I went to see filmmaker Lee Hirsch's new documentary, Bully, this past weekend, and even now, days later, I still find myself deeply affected. When I say that, I'm speaking not so much about the film (although it was beautifully made and completely moving) but to the extreme heartache I have felt since watching it. I started sobbing about 30 seconds into the movie and didn't really stop until the following morning. I cried for the parents who have lost their children to bullying, I cried for the bullied subjects in the film, and I cried for myself, having gone through an amplified version of all of this years ago.
Yesterday, after reading reports of yet another 14-year-old queer kid being bullied to death in America, this time in Iowa, the feeling turned once again from sadness to anger. My own growing-up-gay-in-the-Midwest story reads like some sort of fucked-up textbook for how LGBT kids come into the world, how we maneuver through, and often how we go out. The torture I suffered at the hands of my peers as a closeted child and then as an out teenager is one that is shared by many in the community. In reality I was quite lucky to have survived back then, although I almost didn't survive the years that followed.
I took in violence as a young man like a sponge takes up water. It came in many forms, but I always did the same thing with it: I absorbed it and made it part of me, every mean thing anyone ever called me believed, every punch thrown my way shaped into my being. I spent years reacting to other people's hate in a variety of colorful ways, living out the disappointment of everyone who had ever known me in real time. I was driven by uncontrollable rage, crippling fear, and a sense of mourning for the person everyone else thought I should be but whom I knew I would never become. Over time I grew used to the abuse, said goodbye to my sweetness, and let the violence take me over.
Even as an adult I am still dealing with this very old idea about myself and a world that says that I am nothing; that I somehow deserve to taste blood in my mouth, because I am not actually a person; that I need to hide in order to stay alive. To this day, when I encounter homophobia, my first reaction is often to fight; sometimes the motivation is to protect myself or the man I love, but sometimes it's because I just want to see that look of surprise on the face of some mouthy jock who didn't expect this particular weak, pussy-faggot to be scrappy and fight back. I've spent countless hours in therapy working on this very thing, but having spent my formative years defending myself both physically and emotionally, it's sometimes hard to turn that survival reflex off.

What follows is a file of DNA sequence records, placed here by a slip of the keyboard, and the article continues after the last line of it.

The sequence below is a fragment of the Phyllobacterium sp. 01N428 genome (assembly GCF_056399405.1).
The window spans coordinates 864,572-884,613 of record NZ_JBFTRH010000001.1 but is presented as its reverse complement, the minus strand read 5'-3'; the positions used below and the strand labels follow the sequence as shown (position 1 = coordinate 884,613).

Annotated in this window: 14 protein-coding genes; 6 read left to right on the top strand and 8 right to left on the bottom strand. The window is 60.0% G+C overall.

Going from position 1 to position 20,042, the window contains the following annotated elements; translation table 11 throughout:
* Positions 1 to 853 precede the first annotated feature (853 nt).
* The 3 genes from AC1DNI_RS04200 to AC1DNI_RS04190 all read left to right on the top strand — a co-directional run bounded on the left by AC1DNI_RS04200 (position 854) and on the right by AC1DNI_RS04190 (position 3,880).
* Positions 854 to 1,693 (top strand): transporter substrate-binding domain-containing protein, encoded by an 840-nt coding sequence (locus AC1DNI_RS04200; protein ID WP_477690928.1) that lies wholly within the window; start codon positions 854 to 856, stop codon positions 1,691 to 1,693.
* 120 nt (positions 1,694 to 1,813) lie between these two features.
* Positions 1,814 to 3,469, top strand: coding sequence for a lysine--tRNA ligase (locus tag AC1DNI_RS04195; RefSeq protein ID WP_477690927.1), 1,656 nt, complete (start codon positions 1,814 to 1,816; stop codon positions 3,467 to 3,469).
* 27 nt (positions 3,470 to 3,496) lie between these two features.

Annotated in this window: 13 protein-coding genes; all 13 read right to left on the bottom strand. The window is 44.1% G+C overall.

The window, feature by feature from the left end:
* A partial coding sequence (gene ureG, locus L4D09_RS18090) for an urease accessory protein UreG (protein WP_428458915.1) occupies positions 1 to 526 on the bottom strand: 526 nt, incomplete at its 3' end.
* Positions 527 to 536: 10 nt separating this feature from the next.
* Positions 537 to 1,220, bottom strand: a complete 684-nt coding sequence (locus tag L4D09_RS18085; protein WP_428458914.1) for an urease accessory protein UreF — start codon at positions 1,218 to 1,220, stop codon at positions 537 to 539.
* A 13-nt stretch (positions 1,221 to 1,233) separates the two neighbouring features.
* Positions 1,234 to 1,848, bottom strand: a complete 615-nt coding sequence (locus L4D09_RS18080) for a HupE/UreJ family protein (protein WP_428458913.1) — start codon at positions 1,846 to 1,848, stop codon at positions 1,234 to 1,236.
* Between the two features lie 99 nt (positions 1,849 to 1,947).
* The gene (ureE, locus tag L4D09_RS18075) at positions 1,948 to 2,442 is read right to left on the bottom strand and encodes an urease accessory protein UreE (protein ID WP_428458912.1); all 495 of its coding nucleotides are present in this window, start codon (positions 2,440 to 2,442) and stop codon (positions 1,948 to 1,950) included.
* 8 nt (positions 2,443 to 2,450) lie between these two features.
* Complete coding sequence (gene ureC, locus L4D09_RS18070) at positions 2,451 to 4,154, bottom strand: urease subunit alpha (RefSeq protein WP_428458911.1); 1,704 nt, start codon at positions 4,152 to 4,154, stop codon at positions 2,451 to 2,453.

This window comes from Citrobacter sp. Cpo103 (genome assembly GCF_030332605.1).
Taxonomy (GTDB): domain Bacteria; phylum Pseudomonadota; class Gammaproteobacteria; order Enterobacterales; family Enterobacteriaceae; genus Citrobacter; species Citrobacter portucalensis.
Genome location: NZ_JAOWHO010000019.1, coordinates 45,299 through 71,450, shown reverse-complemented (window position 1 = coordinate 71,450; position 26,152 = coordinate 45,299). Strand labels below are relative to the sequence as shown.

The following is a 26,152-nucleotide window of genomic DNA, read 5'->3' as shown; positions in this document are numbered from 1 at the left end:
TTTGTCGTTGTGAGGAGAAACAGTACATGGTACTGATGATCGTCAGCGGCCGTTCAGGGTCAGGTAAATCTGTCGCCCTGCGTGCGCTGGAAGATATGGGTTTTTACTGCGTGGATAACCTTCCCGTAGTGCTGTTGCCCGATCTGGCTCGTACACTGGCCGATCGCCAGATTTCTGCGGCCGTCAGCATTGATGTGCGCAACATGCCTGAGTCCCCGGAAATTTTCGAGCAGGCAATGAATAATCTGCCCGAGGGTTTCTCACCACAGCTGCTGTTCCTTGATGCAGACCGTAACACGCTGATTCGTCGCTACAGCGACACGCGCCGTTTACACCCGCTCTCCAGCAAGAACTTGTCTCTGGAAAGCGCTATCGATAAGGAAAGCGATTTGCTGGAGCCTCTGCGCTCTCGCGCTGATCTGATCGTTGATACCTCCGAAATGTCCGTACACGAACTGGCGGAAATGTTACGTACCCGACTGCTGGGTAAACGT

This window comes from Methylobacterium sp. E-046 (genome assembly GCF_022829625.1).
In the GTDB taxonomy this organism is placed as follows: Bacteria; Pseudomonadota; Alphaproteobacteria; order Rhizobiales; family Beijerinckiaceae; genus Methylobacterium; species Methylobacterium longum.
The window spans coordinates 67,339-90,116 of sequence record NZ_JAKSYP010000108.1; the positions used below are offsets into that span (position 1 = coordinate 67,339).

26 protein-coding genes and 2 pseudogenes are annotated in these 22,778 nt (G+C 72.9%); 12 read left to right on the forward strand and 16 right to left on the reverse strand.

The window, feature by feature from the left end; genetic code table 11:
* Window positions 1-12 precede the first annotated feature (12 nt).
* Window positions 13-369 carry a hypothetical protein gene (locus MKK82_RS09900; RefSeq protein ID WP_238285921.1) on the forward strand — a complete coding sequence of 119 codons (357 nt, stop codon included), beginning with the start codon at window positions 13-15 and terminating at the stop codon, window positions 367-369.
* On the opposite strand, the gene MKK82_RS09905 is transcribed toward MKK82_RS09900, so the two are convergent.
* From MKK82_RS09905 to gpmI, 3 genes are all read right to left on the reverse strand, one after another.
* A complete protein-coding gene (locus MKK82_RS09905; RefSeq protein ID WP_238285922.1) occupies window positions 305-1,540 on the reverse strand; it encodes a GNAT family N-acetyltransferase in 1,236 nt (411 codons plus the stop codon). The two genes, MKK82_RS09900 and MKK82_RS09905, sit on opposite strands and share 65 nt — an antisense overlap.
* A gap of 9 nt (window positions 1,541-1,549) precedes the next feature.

Just this past weekend, as we walked by a group of meathead bro-dudes with tribal tattoos and spray tans, one of them mocked what I had said to my boyfriend as we passed, only he did it in full-blown sissy voice. I stopped. My initial instinct was to pull my keys out of my pocket, throw them at the back of his head, and scream something insane at him as I charged them from behind, but I chose instead to tell my boyfriend about what I felt like doing, did my best to shrug it off, and we kept on walking in the opposite direction. A few years ago this would have ended very differently for both of us. It's no surprise, though. Bullies have been driving sweet, gentle queer kids to anger and violence for ages.
No one should be made to feel in danger or tortured by others at any point in their life. This is not some "rite of passage." I believe we have an immediate responsibility as a people to take care of our young, no matter what our individual beliefs are about sexual orientation or gender. I encourage you to watch Bully as a first step, and to seek out ways of getting involved in making a difference for young people (particularly LGBT youth and young adults) in your community. Saying "kids will be kids" and dismissing the violence is too easy. So long as we turn a blind eye to the people who need us most, we will continue to have their blood on our hands. Together we can stop this. Nothing is ever as hopeless as it seems.
Watch the Bully trailer:
For ideas on how you can help put an end to bullying, visit stopbullying.gov.
For a youth help line, visit 121help.me.
For more on Logan Lynn, visit LoganLynnMusic.com.
Follow Logan Lynn on Facebook: www.Facebook.com/LoganLynnPDX
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